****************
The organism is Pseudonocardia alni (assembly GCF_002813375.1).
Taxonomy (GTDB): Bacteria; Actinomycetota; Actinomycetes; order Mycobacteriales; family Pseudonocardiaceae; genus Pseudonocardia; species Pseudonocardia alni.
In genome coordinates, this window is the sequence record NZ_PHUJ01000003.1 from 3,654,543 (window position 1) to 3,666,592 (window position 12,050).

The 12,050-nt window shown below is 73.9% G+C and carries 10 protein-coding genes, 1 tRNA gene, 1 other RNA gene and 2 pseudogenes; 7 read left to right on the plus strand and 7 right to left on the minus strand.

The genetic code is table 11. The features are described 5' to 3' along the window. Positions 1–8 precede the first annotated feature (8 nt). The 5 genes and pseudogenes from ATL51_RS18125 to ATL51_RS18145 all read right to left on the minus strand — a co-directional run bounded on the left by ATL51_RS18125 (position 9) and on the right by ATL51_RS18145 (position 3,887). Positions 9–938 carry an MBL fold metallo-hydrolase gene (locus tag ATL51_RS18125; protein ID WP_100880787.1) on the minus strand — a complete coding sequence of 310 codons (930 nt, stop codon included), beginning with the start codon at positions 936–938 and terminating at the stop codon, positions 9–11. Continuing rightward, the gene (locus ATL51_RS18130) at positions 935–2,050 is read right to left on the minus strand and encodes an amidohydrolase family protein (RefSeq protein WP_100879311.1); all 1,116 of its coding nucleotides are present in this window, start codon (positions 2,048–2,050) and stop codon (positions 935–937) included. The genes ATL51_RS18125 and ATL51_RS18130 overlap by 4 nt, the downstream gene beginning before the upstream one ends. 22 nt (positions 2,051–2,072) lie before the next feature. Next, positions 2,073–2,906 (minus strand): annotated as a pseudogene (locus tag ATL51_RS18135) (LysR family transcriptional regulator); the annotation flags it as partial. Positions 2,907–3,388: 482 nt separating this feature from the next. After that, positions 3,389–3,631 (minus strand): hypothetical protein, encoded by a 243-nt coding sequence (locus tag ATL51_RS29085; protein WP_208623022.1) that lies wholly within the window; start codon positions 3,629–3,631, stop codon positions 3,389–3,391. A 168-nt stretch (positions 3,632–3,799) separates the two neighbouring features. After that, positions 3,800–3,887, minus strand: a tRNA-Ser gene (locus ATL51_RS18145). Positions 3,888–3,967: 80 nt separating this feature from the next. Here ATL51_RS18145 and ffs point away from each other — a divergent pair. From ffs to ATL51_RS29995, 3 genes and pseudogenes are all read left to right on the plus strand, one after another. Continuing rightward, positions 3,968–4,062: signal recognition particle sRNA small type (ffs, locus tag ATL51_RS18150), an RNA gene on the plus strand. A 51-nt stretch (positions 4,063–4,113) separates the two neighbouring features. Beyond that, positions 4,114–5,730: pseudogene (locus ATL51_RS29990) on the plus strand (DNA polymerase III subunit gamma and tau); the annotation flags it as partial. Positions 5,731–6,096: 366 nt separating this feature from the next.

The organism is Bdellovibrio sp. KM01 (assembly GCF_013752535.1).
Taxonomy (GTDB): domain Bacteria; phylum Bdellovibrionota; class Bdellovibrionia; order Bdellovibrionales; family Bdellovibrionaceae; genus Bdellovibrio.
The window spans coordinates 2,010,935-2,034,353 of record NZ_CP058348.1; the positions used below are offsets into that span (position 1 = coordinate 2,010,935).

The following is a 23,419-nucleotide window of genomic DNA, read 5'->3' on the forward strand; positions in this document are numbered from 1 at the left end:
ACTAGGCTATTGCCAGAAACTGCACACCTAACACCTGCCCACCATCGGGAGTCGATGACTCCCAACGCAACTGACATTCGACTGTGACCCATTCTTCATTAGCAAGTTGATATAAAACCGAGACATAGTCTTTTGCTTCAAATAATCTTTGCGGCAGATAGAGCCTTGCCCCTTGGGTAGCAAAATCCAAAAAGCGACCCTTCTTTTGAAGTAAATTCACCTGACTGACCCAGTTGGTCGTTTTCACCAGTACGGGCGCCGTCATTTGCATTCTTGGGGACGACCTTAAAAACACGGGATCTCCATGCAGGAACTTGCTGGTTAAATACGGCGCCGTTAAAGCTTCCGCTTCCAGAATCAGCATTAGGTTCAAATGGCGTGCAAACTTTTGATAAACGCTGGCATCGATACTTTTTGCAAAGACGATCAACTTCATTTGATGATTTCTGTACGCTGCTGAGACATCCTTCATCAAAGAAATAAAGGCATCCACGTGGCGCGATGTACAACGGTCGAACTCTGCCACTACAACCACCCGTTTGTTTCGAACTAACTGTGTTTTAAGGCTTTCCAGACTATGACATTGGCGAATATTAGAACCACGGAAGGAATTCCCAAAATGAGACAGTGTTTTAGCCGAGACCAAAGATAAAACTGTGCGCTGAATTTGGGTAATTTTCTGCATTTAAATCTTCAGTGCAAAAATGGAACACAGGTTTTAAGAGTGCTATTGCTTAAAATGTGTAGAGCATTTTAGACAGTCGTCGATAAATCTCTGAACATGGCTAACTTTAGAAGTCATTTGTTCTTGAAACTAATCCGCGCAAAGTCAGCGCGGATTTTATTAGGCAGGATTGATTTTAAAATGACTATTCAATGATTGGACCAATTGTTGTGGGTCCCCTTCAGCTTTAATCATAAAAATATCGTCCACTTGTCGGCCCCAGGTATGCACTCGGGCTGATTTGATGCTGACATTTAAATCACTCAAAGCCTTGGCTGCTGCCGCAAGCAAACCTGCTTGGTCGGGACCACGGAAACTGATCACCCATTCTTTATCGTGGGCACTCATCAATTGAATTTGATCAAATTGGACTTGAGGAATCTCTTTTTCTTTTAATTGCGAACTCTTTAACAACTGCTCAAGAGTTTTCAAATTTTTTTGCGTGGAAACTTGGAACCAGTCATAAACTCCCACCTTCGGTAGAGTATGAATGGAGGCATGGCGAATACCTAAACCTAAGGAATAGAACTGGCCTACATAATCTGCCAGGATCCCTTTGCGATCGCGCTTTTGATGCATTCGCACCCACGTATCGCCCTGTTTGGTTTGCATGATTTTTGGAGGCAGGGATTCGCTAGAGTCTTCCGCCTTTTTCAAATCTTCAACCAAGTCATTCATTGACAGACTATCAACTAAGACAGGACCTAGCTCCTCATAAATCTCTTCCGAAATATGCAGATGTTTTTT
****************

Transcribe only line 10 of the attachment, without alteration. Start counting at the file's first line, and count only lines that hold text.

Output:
ACTAGGCTATTGCCAGAAACTGCACACCTAACACCTGCCCACCATCGGGAGTCGATGACTCCCAACGCAACTGACATTCGACTGTGACCCATTCTTCATTAGCAAGTTGATATAAAACCGAGACATAGTCTTTTGCTTCAAATAATCTTTGCGGCAGATAGAGCCTTGCCCCTTGGGTAGCAAAATCCAAAAAGCGACCCTTCTTTTGAAGTAAATTCACCTGACTGACCCAGTTGGTCGTTTTCACCAGTACGGGCGCCGTCATTTGCATTCTTGGGGACGACCTTAAAAACACGGGATCTCCATGCAGGAACTTGCTGGTTAAATACGGCGCCGTTAAAGCTTCCGCTTCCAGAATCAGCATTAGGTTCAAATGGCGTGCAAACTTTTGATAAACGCTGGCATCGATACTTTTTGCAAAGACGATCAACTTCATTTGATGATTTCTGTACGCTGCTGAGACATCCTTCATCAAAGAAATAAAGGCATCCACGTGGCGCGATGTACAACGGTCGAACTCTGCCACTACAACCACCCGTTTGTTTCGAACTAACTGTGTTTTAAGGCTTTCCAGACTATGACATTGGCGAATATTAGAACCACGGAAGGAATTCCCAAAATGAGACAGTGTTTTAGCCGAGACCAAAGATAAAACTGTGCGCTGAATTTGGGTAATTTTCTGCATTTAAATCTTCAGTGCAAAAATGGAACACAGGTTTTAAGAGTGCTATTGCTTAAAATGTGTAGAGCATTTTAGACAGTCGTCGATAAATCTCTGAACATGGCTAACTTTAGAAGTCATTTGTTCTTGAAACTAATCCGCGCAAAGTCAGCGCGGATTTTATTAGGCAGGATTGATTTTAAAATGACTATTCAATGATTGGACCAATTGTTGTGGGTCCCCTTCAGCTTTAATCATAAAAATATCGTCCACTTGTCGGCCCCAGGTATGCACTCGGGCTGATTTGATGCTGACATTTAAATCACTCAAAGCCTTGGCTGCTGCCGCAAGCAAACCTGCTTGGTCGGGACCACGGAAACTGATCACCCATTCTTTATCGTGGGCACTCATCAATTGAATTTGATCAAATTGGACTTGAGGAATCTCTTTTTCTTTTAATTGCGAACTCTTTAACAACTGCTCAAGAGTTTTCAAATTTTTTTGCGTGGAAACTTGGAACCAGTCATAAACTCCCACCTTCGGTAGAGTATGAATGGAGGCATGGCGAATACCTAAACCTAAGGAATAGAACTGGCCTACATAATCTGCCAGGATCCCTTTGCGATCGCGCTTTTGATGCATTCGCACCCACGTATCGCCCTGTTTGGTTTGCATGATTTTTGGAGGCAGGGATTCGCTAGAGTCTTCCGCCTTTTTCAAATCTTCAACCAAGTCATTCATTGACAGACTATCAACTAAGACAGGACCTAGCTCCTCATAAATCTCTTCCGAAATATGCAGATGTTTTTT